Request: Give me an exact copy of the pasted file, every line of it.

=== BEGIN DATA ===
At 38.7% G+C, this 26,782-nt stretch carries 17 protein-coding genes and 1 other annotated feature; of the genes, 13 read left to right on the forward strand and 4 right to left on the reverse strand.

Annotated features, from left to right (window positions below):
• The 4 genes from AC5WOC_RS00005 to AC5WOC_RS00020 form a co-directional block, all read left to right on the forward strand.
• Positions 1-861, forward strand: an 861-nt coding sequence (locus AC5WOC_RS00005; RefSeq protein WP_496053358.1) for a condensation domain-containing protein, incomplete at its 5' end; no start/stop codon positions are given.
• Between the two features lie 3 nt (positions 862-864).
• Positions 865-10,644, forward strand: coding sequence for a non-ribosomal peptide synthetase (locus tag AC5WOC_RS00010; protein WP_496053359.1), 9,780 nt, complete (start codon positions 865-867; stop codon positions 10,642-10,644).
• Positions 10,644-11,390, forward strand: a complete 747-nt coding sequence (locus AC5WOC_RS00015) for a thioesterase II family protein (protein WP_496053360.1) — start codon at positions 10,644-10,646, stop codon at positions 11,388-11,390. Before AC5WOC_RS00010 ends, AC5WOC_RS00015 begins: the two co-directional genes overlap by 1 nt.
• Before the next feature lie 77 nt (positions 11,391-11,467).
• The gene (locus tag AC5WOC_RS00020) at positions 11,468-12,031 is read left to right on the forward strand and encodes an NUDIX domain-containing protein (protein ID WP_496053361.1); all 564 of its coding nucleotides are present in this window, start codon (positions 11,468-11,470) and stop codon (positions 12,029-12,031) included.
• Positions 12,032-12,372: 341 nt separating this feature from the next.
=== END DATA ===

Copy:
At 38.7% G+C, this 26,782-nt stretch carries 17 protein-coding genes and 1 other annotated feature; of the genes, 13 read left to right on the forward strand and 4 right to left on the reverse strand.

Annotated features, from left to right (window positions below):
• The 4 genes from AC5WOC_RS00005 to AC5WOC_RS00020 form a co-directional block, all read left to right on the forward strand.
• Positions 1-861, forward strand: an 861-nt coding sequence (locus AC5WOC_RS00005; RefSeq protein WP_496053358.1) for a condensation domain-containing protein, incomplete at its 5' end; no start/stop codon positions are given.
• Between the two features lie 3 nt (positions 862-864).
• Positions 865-10,644, forward strand: coding sequence for a non-ribosomal peptide synthetase (locus tag AC5WOC_RS00010; protein WP_496053359.1), 9,780 nt, complete (start codon positions 865-867; stop codon positions 10,642-10,644).
• Positions 10,644-11,390, forward strand: a complete 747-nt coding sequence (locus AC5WOC_RS00015) for a thioesterase II family protein (protein WP_496053360.1) — start codon at positions 10,644-10,646, stop codon at positions 11,388-11,390. Before AC5WOC_RS00010 ends, AC5WOC_RS00015 begins: the two co-directional genes overlap by 1 nt.
• Before the next feature lie 77 nt (positions 11,391-11,467).
• The gene (locus tag AC5WOC_RS00020) at positions 11,468-12,031 is read left to right on the forward strand and encodes an NUDIX domain-containing protein (protein ID WP_496053361.1); all 564 of its coding nucleotides are present in this window, start codon (positions 11,468-11,470) and stop codon (positions 12,029-12,031) included.
• Positions 12,032-12,372: 341 nt separating this feature from the next.